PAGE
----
Development of a pseudo-typed virus particle based method to determine the efficacy of virucidal agents.



Thomas, Jordan, Mughal, Farah, Roper, Kelly J, Kotsiri, Aurelia, Albalawi, Wejdan, Alshehri, Abdullateef, Reddy, Yugandhar BS, Mukherjee, Sayandip, Pollakis, Georgios ORCID: 0000-0002-9659-5461, Paxton, William A ORCID: 0000-0001-5200-0801
et al (show 1 more authors) (2024) Development of a pseudo-typed virus particle based method to determine the efficacy of virucidal agents. Scientific reports, 14 (1). 2174-.

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Abstract

The ongoing Severe Acute Respiratory Syndrome Coronavirus 2 (SARS-CoV-2) pandemic has highlighted the threat that viral outbreaks pose to global health. A key tool in the arsenal to prevent and control viral disease outbreaks is disinfection of equipment and surfaces with formulations that contain virucidal agents (VA). However, assessment of the efficacy of virus inactivation often requires live virus assays or surrogate viruses such as Modified Vaccinia Virus Ankara (MVA), which can be expensive, time consuming and technically challenging. Therefore, we have developed a pseudo-typed virus (PV) based approach to assess the inactivation of enveloped viruses with a fast and quantitative output that can be adapted to emerging viruses. Additionally, we have developed a method to completely remove the cytotoxicity of virucidal agents while retaining the required sensitivity to measure PV infectivity. Our results indicated that the removal of cytotoxicity was an essential step to accurately measure virus inactivation. Further, we demonstrated that there was no difference in susceptibility to virus inactivation between PVs that express the envelopes of HIV-1, SARS-CoV-2, and Influenza A/Indonesia. Therefore, we have developed an effective and safe alternative to live virus assays that enables the rapid assessment of virucidal activity for the development and optimization of virucidal reagents.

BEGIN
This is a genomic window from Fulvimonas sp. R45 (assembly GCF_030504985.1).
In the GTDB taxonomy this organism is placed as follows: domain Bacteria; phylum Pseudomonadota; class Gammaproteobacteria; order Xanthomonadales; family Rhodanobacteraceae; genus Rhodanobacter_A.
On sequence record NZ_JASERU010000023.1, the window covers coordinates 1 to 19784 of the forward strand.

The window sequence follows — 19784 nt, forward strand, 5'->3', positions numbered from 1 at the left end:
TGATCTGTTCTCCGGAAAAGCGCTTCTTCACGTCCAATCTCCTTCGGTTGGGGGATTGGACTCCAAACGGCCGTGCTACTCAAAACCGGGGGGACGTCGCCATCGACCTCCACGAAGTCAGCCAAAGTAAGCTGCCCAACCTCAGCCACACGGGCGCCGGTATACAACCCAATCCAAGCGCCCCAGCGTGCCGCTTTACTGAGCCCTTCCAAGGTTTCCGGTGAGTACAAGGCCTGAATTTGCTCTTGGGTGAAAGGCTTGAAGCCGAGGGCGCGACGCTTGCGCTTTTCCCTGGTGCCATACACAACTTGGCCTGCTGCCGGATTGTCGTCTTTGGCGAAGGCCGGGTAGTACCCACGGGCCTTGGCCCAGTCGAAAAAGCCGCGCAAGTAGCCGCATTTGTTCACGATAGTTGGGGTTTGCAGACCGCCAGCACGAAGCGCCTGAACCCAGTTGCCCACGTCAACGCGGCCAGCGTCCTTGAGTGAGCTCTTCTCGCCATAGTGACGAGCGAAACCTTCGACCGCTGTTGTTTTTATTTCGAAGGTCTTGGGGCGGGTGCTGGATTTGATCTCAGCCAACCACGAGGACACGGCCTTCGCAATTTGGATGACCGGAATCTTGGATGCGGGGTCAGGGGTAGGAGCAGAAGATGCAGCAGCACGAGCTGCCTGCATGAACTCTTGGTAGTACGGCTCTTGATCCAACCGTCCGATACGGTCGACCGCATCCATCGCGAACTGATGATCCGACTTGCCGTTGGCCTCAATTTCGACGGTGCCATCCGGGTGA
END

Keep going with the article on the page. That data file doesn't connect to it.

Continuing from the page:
Item Type: Article
Uncontrolled Keywords: Humans, Viruses, Virion, Virus Diseases, Disinfection, Influenza, Human
Divisions: Faculty of Health and Life Sciences
Faculty of Health and Life Sciences > Institute of Infection, Veterinary and Ecological Sciences
Depositing User: Symplectic Admin
Date Deposited: 24 Jan 2024 09:18
Last Modified: 02 Feb 2024 16:44
DOI: 10.1038/s41598-024-52177-2
Related URLs:
URI: https://livrepository.liverpool.ac.uk/id/eprint/3177965